Dispositive Motions
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Chapter 17: Dispositive Motions
Robert P. Young Jr.Phillip J. DeRosier, Dickinson Wright PLLC; Tamara York Cook, Hewson & Van Hellemont PC

Factors to Consider Before Filing a Motion
General Requirements for Motions, Briefs, Supporting Materials, and Responses
Judgment on Stipulated Facts
Grounds for Summary Disposition
Consolidation; Successive Motions
Good-Faith Requirement
Ruling on Motion
Remedies for the Aggrieved Party

I.   Overview

§17.1   MCR 2.116 provides the means for a party to test, in whole or in part, any perceived deficiencies in substantive legal claims and defenses. The timing of the filing of a motion for summary disposition may be critical: except for motions asserting lack of subject-matter jurisdiction or governmental immunity, all grounds for summary disposition may be waived if they are not asserted in a timely fashion. This can even include motions under MCR 2.116(C)(8) (failure to state a claim), (9) (failure to state a defense), and (10) (no genuine issue of material fact), which are subject to the time periods contained in a duly entered scheduling order. Moreover, some grounds must be raised in the party’s first responsive pleading or first motion to avoid waiver: MCR 2.116(C)(1) (lack of jurisdiction over person or property), (2) (insufficient process), and (3) (insufficient service). Even when the court rules do not require compliance with strict deadlines, an attorney must carefully consider the timing strategy of a motion for summary disposition and must allow time for compliance with special requirements for filing and service. Note that such motions must be filed and served at least 21 days before the time set for the hearing. MCR 2.116(G)(1)(a)(i).

A motion may be brought under MCR 2.116(C)(1) to challenge the court’s personal (in personam) jurisdiction (that is, to question whether a nonresident defendant has sufficient “minimum contacts” with the state to enable the court to render a binding personal judgment against that party) or the court’s jurisdiction over the real or personal property (in rem jurisdiction). All factual disputes for the purpose of deciding a motion challenging the court’s jurisdiction are resolved in favor of the nonmoving party (the plaintiff). If there is a disputed issue of fact, the motion must be denied; however, the court may hold an immediate trial on that issue and render judgment on the facts as determined by the court, or it may defer a decision until trial on the case as a whole (a procedure applicable to the other grounds for summary disposition as well).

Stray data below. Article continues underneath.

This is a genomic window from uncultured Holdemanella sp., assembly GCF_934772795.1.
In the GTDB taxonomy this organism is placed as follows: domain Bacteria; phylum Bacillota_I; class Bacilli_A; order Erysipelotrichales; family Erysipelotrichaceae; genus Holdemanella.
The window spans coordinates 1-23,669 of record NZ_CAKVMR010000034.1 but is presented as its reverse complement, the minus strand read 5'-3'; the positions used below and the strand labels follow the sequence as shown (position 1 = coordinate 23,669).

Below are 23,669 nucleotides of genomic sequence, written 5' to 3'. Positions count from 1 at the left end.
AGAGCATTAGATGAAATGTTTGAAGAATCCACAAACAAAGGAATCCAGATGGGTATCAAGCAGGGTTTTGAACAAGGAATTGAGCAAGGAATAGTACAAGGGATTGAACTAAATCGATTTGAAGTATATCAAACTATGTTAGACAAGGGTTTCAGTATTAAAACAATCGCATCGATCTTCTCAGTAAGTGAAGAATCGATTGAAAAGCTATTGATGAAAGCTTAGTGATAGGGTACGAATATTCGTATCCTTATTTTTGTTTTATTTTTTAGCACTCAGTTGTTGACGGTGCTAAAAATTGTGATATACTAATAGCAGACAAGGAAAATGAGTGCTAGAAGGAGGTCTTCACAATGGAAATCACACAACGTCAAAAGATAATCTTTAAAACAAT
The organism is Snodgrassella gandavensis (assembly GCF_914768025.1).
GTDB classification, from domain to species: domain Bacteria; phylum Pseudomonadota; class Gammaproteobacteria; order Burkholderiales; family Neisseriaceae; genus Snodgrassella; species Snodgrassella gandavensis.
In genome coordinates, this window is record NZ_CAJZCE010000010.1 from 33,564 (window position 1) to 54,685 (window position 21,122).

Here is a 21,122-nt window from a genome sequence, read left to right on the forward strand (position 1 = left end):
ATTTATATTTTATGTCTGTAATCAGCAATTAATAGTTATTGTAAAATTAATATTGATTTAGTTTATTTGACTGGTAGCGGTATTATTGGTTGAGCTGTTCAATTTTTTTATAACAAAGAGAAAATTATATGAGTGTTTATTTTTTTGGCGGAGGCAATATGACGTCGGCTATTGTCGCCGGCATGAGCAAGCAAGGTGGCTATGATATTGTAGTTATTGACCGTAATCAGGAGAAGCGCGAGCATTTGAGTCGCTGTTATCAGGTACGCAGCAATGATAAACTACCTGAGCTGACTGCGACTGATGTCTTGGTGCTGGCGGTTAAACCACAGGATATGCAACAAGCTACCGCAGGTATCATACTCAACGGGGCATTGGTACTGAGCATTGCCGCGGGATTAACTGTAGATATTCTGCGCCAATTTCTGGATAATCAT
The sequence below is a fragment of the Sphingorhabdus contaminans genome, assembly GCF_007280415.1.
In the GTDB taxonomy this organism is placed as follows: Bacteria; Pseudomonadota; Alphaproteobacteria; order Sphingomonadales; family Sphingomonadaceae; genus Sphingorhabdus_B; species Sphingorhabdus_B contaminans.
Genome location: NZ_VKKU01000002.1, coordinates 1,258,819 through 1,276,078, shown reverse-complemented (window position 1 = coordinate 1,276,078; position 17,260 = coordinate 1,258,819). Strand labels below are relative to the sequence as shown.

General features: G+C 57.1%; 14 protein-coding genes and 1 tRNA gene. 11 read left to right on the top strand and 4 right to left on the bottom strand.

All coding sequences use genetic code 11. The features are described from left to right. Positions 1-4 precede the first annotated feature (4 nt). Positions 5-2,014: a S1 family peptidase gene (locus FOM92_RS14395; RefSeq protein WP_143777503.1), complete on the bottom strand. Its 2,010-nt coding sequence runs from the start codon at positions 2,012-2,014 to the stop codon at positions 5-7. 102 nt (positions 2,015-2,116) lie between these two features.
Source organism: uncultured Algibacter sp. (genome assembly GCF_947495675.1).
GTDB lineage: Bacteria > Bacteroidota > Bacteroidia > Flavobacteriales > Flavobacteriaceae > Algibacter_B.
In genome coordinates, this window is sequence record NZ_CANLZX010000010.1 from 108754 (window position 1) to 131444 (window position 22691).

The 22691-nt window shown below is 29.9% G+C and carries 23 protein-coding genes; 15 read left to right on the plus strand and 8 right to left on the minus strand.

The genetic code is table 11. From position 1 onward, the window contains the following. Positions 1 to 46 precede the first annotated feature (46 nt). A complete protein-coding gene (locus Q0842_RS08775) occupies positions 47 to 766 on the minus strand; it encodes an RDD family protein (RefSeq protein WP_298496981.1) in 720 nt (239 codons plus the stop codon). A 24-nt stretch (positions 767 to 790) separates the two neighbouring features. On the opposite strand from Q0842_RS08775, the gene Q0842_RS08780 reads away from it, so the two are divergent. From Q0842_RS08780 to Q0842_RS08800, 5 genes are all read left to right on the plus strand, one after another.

Motions may be brought under MCR 2.116(C)(2) or (3) where it appears that the process issued in the action is insufficient or under MCR 2.116(C)(3) where it appears the service of process is insufficient (both grounds may be raised in the same motion). However, it appears that summary disposition should be granted only when the defect in process or service of process is so substantial that it actually affects the court’s authority to exercise personal jurisdiction.

A motion should be brought under MCR 2.116(C)(4) where it appears that the court does not have the power to hear and determine a particular class of causes of action. The subject-matter jurisdiction of trial courts is defined and circumscribed by the state constitution, and, in general, the circuit court has general jurisdiction to hear civil claims. The legislature has provided that certain specialized courts or tribunals have exclusive jurisdiction over particular areas of law (such as worker’s compensation actions), and certain claims are preempted by federal statutes, thus depriving the state courts of subject-matter jurisdiction.

Where it appears that the party asserting the claim does not have legal capacity to sue, a motion should be brought under MCR 2.116(C)(5). Examples include cases of legal disability such as infancy or mental incompetency.

MCR 2.116(C)(6) provides for summary disposition when another action has been initiated between the same parties involving the same claim. Not all parties and all issues in the two lawsuits need be identical for summary disposition to be appropriate, as long as the two suits are based on the same cause or substantially the same cause.

A motion under MCR 2.116(C)(7) may be brought based on certain specified affirmative defenses (note that not all affirmative defenses are included in this subpart, and motions based on affirmative defenses not referenced in the rule must be based on another subpart). See also 1 Ronald S. Longhofer, Michigan Court Rules Practice §2116.5, p 390 (5th ed 2004) (“the list contained in MCR 2.111(F)(3) … encompasses any defenses of a similar nature (i.e., avoidance defenses), while MCR 2.116(C)(7) is limited to the matters specifically stated therein”). Included under MCR 2.116(C)(7) are motions based on the ground that the claim is barred because of release, payment, prior judgment, immunity granted by law, statute of limitations, statute of frauds, an agreement to arbitrate or litigate in a different forum, infancy or other disability of the moving party, or assignment or other disposition of the claim before commencement of the action.